How Finding a Cofounder May Be The Best Validation of Your Startup

A while ago, when I was co-working in a small French town for a couple a weeks, I started to think about finding a cofounder for my startup. It seemed like a daunting task at the time and now that I’ve almost finished the process I just wanted to share with you my findings about this adventure and how I found that finding someone that believes in you and your idea could actually be the best validation of your concept that you can get.

The decision of looking for a cofounder

Being a solo founder, things were, although steady, moving very slow. So many things to do and only 24 hours in a day. On top of that I was working towards preparing my company (and myself) for potential investment. Although being a solo-female-startup-founder is a great story, I quickly found a lot of reasons why single founders are less likely to get investment than founding teams. I realized quickly: I need to scale up if I ever want to reach my ambitions. Although I have seen very strong examples of single founders successfully growing their companies and getting investment, I decided I really wanted to share my adventure with someone who could help my company grow, but could also bring new insights, help me build a stronger company and just be a partner to share the fun (and the tears) with! So, the journey for finding a cofounder began!

See finding a cofounder as a validation of your concept

Finding someone to join my startup that was still completely bootstrapped and in this early phase seemed like a huge challenge. One comment on a startup forum stuck with me. It basically said that there are two reasons why you would potentially not find a cofounder. The first is that your concept sucks and people don’t see it happening. The second is that you as a founder are doing it wrong. If you cannot make people enthusiastic about your idea, how can you ever sell it to your customers. Well, that comment scared the shit out of me. What if my concept really sucked. Or what if I sucked and no-one would wanna work with me! Anyway, in a startup you don’t have that much time to think, so I drafted a job description and placed it on one of the larger websites for startups, founders and investors.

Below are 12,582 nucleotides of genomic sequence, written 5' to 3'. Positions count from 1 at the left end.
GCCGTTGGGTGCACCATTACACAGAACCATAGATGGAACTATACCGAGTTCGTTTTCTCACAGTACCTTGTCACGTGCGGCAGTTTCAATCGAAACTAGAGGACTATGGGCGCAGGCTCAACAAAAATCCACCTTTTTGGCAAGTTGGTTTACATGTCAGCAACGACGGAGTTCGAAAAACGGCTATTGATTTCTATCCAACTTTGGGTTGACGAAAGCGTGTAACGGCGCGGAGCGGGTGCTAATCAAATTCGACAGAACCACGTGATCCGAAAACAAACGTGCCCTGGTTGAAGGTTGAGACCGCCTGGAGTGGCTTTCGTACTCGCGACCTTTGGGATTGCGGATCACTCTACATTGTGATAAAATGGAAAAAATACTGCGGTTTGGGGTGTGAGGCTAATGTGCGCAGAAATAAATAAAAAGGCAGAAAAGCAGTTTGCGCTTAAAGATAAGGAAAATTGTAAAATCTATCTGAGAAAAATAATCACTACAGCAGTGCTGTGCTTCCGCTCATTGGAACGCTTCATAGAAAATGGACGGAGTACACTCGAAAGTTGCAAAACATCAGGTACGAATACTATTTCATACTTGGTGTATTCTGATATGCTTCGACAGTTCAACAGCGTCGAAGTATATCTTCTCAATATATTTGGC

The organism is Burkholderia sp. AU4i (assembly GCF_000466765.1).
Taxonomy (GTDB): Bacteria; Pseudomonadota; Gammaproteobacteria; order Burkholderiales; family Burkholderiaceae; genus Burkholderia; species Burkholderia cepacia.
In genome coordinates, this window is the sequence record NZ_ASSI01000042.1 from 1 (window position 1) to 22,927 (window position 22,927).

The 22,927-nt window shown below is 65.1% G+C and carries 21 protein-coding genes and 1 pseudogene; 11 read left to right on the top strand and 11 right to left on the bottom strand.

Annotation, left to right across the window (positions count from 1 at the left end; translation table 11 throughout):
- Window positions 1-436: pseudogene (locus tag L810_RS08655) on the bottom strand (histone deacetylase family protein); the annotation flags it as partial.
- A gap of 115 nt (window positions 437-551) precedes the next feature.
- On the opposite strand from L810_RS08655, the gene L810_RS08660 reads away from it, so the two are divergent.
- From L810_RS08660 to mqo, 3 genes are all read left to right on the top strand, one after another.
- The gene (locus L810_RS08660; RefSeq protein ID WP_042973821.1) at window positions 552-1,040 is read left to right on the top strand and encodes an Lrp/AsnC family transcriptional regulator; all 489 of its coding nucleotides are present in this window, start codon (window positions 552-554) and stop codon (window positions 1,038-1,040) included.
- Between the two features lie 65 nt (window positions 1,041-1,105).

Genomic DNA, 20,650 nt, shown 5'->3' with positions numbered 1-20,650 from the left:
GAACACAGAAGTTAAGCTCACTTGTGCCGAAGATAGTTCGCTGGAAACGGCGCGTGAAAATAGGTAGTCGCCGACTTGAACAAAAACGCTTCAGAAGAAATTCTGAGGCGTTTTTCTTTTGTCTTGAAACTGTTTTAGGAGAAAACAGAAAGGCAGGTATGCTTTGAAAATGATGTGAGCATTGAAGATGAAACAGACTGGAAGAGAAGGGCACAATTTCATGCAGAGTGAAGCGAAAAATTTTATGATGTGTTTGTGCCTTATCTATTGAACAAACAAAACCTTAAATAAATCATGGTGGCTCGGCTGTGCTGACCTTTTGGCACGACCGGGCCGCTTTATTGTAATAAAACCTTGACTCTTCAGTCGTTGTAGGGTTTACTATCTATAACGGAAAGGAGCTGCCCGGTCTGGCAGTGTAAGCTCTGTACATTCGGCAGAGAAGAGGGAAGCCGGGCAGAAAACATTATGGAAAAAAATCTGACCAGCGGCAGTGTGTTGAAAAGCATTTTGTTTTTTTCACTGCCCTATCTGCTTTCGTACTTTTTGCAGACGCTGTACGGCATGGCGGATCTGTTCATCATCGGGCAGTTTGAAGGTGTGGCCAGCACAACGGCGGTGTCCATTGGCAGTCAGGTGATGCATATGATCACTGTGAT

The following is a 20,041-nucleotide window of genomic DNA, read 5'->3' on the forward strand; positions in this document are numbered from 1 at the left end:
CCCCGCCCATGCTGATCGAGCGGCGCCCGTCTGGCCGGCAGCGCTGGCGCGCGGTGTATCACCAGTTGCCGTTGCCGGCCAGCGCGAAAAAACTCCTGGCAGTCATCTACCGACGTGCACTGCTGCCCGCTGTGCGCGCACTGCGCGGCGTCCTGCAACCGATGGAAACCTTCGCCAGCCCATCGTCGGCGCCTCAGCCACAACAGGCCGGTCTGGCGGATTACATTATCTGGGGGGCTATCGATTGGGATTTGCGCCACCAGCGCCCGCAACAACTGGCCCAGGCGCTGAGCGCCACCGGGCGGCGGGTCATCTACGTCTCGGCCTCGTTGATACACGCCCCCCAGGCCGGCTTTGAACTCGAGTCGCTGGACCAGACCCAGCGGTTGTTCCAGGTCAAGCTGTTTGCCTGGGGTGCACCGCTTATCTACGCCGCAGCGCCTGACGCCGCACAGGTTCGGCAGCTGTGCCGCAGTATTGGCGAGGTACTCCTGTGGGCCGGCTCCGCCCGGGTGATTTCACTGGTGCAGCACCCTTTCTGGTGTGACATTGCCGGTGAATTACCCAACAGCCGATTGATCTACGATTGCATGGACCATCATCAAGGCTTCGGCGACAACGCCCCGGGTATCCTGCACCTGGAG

Finding the right guy (or girl)

First, let me put that I don’t think finding a cofounder for a startup is the same as hiring an employee. However, I do want to make the comparison. An average recruitment process or  job interview for a graduate position takes a maximum of 8 hours (taking multiple rounds into account) and for more senior positions this is often less. Often, you get away with two or three interviews of 1 hour. I’ve come to seriously question this approach. How is it possible that when you have to hire a key person into your company you base your decision on only a couple of hours where a person obviously wants to show the best of him or herself. You’ll never get to see how they will behave, communicate or work in real life before you hire them. This can be an expensive decision. This article  explains how the first 10 employees of a company can  make or break your company in its early phase. So how do you decide whether you’ve found your match or not?